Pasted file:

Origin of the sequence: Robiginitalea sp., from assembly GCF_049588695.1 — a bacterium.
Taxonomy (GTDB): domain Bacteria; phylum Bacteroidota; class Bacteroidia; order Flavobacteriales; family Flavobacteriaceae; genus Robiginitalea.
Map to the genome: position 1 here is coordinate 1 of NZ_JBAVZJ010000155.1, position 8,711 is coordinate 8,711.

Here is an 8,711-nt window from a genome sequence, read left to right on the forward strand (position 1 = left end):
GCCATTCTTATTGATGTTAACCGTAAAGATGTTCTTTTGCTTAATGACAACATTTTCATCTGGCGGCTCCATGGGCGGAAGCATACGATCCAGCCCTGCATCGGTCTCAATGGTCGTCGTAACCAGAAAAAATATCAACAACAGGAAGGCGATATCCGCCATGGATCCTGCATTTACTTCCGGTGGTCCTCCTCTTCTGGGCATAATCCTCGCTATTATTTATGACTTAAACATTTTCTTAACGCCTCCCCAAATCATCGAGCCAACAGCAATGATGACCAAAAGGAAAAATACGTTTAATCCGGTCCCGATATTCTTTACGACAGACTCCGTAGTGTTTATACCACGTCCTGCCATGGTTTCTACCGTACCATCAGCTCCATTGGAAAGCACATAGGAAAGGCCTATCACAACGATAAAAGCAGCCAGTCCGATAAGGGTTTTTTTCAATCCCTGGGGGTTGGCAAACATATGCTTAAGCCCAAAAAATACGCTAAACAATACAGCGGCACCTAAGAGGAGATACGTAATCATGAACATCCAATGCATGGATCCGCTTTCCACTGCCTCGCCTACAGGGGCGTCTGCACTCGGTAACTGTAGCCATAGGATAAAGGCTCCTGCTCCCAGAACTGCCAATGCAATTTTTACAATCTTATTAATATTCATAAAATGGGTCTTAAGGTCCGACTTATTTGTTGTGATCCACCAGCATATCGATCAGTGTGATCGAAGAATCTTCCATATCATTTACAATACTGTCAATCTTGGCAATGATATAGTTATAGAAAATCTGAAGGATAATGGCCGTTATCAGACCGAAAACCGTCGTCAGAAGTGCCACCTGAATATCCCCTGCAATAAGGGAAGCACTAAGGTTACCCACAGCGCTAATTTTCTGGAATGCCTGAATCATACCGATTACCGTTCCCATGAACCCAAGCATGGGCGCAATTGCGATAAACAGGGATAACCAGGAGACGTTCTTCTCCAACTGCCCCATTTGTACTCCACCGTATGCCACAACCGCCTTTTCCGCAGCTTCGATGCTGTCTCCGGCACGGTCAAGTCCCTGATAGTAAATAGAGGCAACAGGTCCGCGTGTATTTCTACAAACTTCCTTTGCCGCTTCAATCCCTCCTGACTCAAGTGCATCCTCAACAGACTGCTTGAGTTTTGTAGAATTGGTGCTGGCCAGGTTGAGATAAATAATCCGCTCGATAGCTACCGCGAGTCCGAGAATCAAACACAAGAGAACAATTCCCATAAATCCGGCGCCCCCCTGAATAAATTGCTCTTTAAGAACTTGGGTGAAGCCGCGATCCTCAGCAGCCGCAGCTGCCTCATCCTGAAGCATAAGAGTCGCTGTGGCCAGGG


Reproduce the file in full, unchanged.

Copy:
Origin of the sequence: Robiginitalea sp., from assembly GCF_049588695.1 — a bacterium.
Taxonomy (GTDB): domain Bacteria; phylum Bacteroidota; class Bacteroidia; order Flavobacteriales; family Flavobacteriaceae; genus Robiginitalea.
Map to the genome: position 1 here is coordinate 1 of NZ_JBAVZJ010000155.1, position 8,711 is coordinate 8,711.

Here is an 8,711-nt window from a genome sequence, read left to right on the forward strand (position 1 = left end):
GCCATTCTTATTGATGTTAACCGTAAAGATGTTCTTTTGCTTAATGACAACATTTTCATCTGGCGGCTCCATGGGCGGAAGCATACGATCCAGCCCTGCATCGGTCTCAATGGTCGTCGTAACCAGAAAAAATATCAACAACAGGAAGGCGATATCCGCCATGGATCCTGCATTTACTTCCGGTGGTCCTCCTCTTCTGGGCATAATCCTCGCTATTATTTATGACTTAAACATTTTCTTAACGCCTCCCCAAATCATCGAGCCAACAGCAATGATGACCAAAAGGAAAAATACGTTTAATCCGGTCCCGATATTCTTTACGACAGACTCCGTAGTGTTTATACCACGTCCTGCCATGGTTTCTACCGTACCATCAGCTCCATTGGAAAGCACATAGGAAAGGCCTATCACAACGATAAAAGCAGCCAGTCCGATAAGGGTTTTTTTCAATCCCTGGGGGTTGGCAAACATATGCTTAAGCCCAAAAAATACGCTAAACAATACAGCGGCACCTAAGAGGAGATACGTAATCATGAACATCCAATGCATGGATCCGCTTTCCACTGCCTCGCCTACAGGGGCGTCTGCACTCGGTAACTGTAGCCATAGGATAAAGGCTCCTGCTCCCAGAACTGCCAATGCAATTTTTACAATCTTATTAATATTCATAAAATGGGTCTTAAGGTCCGACTTATTTGTTGTGATCCACCAGCATATCGATCAGTGTGATCGAAGAATCTTCCATATCATTTACAATACTGTCAATCTTGGCAATGATATAGTTATAGAAAATCTGAAGGATAATGGCCGTTATCAGACCGAAAACCGTCGTCAGAAGTGCCACCTGAATATCCCCTGCAATAAGGGAAGCACTAAGGTTACCCACAGCGCTAATTTTCTGGAATGCCTGAATCATACCGATTACCGTTCCCATGAACCCAAGCATGGGCGCAATTGCGATAAACAGGGATAACCAGGAGACGTTCTTCTCCAACTGCCCCATTTGTACTCCACCGTATGCCACAACCGCCTTTTCCGCAGCTTCGATGCTGTCTCCGGCACGGTCAAGTCCCTGATAGTAAATAGAGGCAACAGGTCCGCGTGTATTTCTACAAACTTCCTTTGCCGCTTCAATCCCTCCTGACTCAAGTGCATCCTCAACAGACTGCTTGAGTTTTGTAGAATTGGTGCTGGCCAGGTTGAGATAAATAATCCGCTCGATAGCTACCGCGAGTCCGAGAATCAAACACAAGAGAACAATTCCCATAAATCCGGCGCCCCCCTGAATAAATTGCTCTTTAAGAACTTGGGTGAAGCCGCGATCCTCAGCAGCCGCAGCTGCCTCATCCTGAAGCATAAGAGTCGCTGTGGCCAGGG